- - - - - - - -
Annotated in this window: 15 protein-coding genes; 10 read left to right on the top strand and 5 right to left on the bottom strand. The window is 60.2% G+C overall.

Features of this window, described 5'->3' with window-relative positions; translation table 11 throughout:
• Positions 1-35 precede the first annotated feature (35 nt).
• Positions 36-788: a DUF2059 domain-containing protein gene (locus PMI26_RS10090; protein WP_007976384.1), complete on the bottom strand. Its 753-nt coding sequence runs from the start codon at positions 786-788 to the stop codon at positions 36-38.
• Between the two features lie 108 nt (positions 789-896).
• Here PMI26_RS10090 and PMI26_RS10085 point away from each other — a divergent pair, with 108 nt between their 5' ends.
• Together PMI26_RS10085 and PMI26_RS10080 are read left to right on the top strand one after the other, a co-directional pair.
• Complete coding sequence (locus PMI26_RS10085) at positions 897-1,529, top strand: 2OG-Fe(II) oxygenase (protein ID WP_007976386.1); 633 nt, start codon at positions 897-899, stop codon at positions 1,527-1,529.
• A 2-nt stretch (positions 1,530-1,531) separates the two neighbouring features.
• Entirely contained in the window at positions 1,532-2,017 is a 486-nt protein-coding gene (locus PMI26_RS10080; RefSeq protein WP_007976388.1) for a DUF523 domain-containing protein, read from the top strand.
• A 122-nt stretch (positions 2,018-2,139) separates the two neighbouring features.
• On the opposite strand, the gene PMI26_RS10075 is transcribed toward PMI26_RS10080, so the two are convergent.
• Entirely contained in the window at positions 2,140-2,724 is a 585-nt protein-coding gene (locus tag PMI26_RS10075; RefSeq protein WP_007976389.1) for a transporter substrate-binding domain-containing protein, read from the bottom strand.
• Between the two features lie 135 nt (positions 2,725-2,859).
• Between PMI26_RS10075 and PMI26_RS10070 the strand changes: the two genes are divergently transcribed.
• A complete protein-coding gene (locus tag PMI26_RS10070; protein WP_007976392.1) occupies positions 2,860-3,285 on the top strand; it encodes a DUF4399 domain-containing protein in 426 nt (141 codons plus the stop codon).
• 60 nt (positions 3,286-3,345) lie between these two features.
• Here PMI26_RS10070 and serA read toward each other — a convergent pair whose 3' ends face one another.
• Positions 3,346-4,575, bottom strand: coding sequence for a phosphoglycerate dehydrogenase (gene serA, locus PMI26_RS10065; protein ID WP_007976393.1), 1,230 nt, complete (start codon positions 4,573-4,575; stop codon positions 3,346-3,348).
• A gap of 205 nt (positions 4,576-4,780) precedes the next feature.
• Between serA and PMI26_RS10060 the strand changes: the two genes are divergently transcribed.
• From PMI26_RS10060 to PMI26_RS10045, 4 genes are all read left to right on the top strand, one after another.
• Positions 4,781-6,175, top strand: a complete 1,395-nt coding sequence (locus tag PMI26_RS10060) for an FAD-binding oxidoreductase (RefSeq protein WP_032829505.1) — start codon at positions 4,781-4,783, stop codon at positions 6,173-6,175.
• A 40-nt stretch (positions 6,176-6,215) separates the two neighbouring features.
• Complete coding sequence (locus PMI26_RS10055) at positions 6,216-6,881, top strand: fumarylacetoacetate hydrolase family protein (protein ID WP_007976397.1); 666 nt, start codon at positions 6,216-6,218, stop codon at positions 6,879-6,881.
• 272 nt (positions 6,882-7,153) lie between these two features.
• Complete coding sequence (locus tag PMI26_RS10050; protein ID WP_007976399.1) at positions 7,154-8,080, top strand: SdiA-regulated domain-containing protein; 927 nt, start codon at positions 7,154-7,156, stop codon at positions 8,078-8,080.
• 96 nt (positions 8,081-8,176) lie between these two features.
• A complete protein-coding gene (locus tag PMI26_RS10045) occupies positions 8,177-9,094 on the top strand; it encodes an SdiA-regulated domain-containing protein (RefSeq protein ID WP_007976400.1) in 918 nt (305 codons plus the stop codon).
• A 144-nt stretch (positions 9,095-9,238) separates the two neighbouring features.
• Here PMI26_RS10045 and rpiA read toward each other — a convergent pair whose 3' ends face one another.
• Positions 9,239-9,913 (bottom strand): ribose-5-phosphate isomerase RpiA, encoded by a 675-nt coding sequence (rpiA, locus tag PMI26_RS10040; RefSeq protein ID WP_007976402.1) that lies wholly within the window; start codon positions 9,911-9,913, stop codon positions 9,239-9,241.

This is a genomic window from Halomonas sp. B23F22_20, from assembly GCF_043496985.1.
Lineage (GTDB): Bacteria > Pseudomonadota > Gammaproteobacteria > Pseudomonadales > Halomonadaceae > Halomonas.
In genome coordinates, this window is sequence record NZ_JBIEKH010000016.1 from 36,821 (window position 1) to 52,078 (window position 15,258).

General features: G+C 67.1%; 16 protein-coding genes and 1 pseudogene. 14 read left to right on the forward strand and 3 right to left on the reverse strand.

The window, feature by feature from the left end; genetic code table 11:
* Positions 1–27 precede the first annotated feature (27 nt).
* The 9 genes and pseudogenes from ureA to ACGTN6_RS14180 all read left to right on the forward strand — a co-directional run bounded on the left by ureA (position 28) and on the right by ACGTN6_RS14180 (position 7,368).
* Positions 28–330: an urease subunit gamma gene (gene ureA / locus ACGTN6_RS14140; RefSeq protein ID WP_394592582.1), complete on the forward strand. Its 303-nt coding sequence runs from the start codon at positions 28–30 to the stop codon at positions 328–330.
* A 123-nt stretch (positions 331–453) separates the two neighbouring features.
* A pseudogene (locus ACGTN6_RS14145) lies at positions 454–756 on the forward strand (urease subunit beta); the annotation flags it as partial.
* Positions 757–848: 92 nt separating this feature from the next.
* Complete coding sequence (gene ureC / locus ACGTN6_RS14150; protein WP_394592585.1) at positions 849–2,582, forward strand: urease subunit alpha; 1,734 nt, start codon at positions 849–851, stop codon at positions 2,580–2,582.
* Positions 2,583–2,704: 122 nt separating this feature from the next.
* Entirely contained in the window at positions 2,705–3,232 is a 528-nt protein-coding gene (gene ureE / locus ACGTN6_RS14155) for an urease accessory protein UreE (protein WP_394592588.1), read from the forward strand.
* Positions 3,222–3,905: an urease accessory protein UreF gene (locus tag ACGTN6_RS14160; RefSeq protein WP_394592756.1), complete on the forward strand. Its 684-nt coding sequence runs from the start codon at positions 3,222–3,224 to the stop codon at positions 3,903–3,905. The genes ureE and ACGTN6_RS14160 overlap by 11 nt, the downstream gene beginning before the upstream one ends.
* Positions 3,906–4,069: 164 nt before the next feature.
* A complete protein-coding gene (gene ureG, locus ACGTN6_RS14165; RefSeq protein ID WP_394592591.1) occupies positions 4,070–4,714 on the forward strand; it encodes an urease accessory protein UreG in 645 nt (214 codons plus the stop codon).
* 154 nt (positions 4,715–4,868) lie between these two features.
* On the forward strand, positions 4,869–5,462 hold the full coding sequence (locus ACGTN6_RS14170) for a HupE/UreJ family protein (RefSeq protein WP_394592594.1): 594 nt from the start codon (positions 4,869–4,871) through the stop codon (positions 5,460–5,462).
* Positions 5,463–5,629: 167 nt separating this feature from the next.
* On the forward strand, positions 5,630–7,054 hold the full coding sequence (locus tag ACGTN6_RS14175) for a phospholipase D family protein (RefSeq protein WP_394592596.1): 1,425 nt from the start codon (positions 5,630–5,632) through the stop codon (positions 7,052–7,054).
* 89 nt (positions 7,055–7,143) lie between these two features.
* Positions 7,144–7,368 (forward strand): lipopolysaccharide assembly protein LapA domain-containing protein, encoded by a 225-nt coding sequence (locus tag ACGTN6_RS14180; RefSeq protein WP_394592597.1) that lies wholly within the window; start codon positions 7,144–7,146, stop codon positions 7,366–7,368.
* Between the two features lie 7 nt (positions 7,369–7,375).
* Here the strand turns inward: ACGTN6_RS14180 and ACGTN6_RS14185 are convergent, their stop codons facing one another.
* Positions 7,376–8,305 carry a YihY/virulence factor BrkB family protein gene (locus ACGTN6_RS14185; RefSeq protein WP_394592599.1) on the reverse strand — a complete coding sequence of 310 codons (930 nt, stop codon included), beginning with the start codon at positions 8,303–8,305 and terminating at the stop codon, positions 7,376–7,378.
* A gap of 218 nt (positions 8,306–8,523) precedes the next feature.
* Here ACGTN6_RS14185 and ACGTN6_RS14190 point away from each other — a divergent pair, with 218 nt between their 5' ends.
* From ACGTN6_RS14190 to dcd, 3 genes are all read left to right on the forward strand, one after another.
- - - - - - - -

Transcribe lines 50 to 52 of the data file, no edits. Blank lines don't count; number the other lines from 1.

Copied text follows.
* 154 nt (positions 4,715–4,868) lie between these two features.
* On the forward strand, positions 4,869–5,462 hold the full coding sequence (locus ACGTN6_RS14170) for a HupE/UreJ family protein (RefSeq protein WP_394592594.1): 594 nt from the start codon (positions 4,869–4,871) through the stop codon (positions 5,460–5,462).
* Positions 5,463–5,629: 167 nt separating this feature from the next.